Diann & I picked up this hike also based on a recommendation from the same book as we used in the last several weeks' hikes ( Winter Hikes in Puget Sound & the Olympic Foothills: Mostly Snow-Free Trails from Lowland Forests to Summit Views , ISBN 1570611491). The hike was approximately 4 miles round trip with an additional 0.75 mile loop around the lake. We couldn't have asked for better weather for today's hike — the temperatures were low, but the skies were clear without a cloud in the sky. The trail was in good condition for the most part, but did show some signs of erosion at several points above the 2000' line. At several spots along the trail, there was proof that winter is upon us in the northwest — frozen mud, icy rocks and icy tree roots. Approximately 0.25 miles from the lake, packed snow started to show up occasionally. At the lake itself, approximately 1-2″ of snow surrounded the entire landscape and the lake was frozen over, seemingly solid. The ice over the lake looked approximately 1.5-2″ thick at the lake edges. While we saw sunshine, we were always in the shade of Mount Pilchuck that surrounds the lake on three sides. It took us approximately 1 hour to get to the trailhead from Seattle and about 4 hours of hiking to do the round-trip and the lake loop. Sadly, the Verlot Public Service Center has been closed the last three times we've been up in the Darrington Ranger District — I haven't been able to buy the Green Trails topo maps.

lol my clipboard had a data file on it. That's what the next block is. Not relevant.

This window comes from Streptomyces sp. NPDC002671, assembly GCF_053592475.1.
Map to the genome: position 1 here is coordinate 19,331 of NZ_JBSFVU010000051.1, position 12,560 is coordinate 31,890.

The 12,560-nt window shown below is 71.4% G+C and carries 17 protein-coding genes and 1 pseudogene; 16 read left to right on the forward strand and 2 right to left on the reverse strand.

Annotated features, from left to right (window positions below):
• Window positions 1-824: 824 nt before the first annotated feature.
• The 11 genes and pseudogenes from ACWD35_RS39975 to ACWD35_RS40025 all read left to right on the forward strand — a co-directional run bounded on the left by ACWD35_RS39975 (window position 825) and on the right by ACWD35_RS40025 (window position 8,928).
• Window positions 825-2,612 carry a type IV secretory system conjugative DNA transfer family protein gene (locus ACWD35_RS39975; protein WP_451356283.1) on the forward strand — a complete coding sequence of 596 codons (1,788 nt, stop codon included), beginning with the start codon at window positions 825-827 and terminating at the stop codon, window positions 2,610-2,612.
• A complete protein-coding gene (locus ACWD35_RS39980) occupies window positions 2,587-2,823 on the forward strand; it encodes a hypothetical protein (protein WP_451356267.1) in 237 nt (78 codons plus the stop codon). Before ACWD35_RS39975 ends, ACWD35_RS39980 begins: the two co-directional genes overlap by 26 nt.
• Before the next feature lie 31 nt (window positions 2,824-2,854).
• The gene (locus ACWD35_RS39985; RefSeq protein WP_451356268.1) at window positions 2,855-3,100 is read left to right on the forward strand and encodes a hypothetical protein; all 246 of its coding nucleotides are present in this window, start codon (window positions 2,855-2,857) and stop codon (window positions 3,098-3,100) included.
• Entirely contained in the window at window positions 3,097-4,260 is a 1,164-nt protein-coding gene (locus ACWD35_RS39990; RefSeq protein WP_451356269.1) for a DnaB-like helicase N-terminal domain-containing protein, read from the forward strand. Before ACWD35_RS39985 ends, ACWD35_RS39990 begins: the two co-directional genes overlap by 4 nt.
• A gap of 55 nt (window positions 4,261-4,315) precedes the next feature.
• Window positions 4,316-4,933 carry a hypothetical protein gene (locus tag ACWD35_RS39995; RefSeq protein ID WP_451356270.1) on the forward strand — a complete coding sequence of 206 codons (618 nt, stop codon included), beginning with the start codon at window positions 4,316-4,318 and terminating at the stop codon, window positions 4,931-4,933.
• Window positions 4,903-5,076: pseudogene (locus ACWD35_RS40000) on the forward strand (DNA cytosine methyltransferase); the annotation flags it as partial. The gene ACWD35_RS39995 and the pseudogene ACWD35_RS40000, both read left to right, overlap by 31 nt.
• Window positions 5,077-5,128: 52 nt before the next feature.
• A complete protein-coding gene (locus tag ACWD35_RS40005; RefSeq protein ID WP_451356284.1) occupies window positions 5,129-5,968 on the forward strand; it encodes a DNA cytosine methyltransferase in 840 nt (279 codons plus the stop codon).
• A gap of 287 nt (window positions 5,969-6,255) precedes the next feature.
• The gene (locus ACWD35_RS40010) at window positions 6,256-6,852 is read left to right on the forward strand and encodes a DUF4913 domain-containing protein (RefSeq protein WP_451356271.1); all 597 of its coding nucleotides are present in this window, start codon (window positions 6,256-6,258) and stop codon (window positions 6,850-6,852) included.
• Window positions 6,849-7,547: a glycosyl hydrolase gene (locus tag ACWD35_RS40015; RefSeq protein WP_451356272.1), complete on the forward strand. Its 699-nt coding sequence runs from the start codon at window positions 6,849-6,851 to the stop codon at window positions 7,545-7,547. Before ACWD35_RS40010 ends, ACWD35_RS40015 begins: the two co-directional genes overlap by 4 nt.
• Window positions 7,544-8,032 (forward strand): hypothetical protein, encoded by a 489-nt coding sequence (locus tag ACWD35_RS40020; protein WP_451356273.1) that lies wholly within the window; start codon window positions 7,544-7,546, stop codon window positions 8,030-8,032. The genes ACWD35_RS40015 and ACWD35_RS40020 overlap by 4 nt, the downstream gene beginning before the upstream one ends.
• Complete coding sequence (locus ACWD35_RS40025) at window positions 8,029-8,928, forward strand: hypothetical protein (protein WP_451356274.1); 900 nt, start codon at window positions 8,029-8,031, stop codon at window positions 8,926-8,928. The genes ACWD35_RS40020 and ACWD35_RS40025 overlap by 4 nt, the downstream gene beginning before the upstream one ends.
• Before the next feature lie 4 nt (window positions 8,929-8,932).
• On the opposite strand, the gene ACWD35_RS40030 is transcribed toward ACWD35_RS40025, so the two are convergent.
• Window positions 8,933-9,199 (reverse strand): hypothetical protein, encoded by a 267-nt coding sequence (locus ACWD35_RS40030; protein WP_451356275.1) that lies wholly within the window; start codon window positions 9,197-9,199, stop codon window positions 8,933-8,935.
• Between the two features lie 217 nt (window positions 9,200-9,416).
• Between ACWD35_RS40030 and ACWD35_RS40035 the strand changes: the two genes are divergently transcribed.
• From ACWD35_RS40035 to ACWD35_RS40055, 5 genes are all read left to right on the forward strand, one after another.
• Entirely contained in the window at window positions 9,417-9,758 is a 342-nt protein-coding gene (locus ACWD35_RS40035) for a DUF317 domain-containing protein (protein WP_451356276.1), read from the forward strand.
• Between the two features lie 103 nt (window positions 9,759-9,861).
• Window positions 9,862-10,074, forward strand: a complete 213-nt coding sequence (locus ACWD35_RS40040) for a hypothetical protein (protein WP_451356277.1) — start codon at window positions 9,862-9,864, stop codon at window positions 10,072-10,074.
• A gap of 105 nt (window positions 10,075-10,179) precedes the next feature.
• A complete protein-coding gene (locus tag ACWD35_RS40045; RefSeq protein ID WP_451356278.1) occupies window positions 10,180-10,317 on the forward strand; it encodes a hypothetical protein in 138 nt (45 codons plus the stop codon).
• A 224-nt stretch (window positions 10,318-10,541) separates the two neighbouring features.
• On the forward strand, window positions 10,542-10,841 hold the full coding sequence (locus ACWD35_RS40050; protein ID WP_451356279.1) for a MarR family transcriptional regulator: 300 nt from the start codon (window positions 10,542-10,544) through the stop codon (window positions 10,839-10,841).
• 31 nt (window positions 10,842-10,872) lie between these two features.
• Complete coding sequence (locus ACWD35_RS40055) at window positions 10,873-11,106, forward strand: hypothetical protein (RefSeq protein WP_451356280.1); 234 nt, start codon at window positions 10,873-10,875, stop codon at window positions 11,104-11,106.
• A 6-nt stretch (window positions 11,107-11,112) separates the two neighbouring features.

Boulder River

Hiked On: December 31, 2004
Weather Conditions: Approximately 40°F
Elevation: 1000-1400'
Distance from Seattle: 70 miles
Pictures: Here
Forest Service: Trail #734, Darrington Ranger District

Diann & I picked up this hike also based on a recommendation from the same book as we used in the last several weeks' hikes ( Winter Hikes in Puget Sound & the Olympic Foothills: Mostly Snow-Free Trails from Lowland Forests to Summit Views , ISBN 1570611491). The hike was approximately 4 miles round trip on a relatively easy hiking trail. The trail follows the Boulder River up and has two amazing views of waterfalls feeding the river. It took us approximately 1.5 hours to get to the trailhead from Seattle and about 2 hours of hiking to do the round-trip. On arrival at the trailhead, we were surprised to see a pair of (what appeared to be) Bald Eagles flying overhead.

Wallace Falls

Hiked On: December 29, 2004
Weather Conditions: Rain and approximately 40°F
Elevation: 650-1500'
Distance from Seattle: 46 miles
Pictures: Too much rain for the camera
State Park: Wallace Falls State Park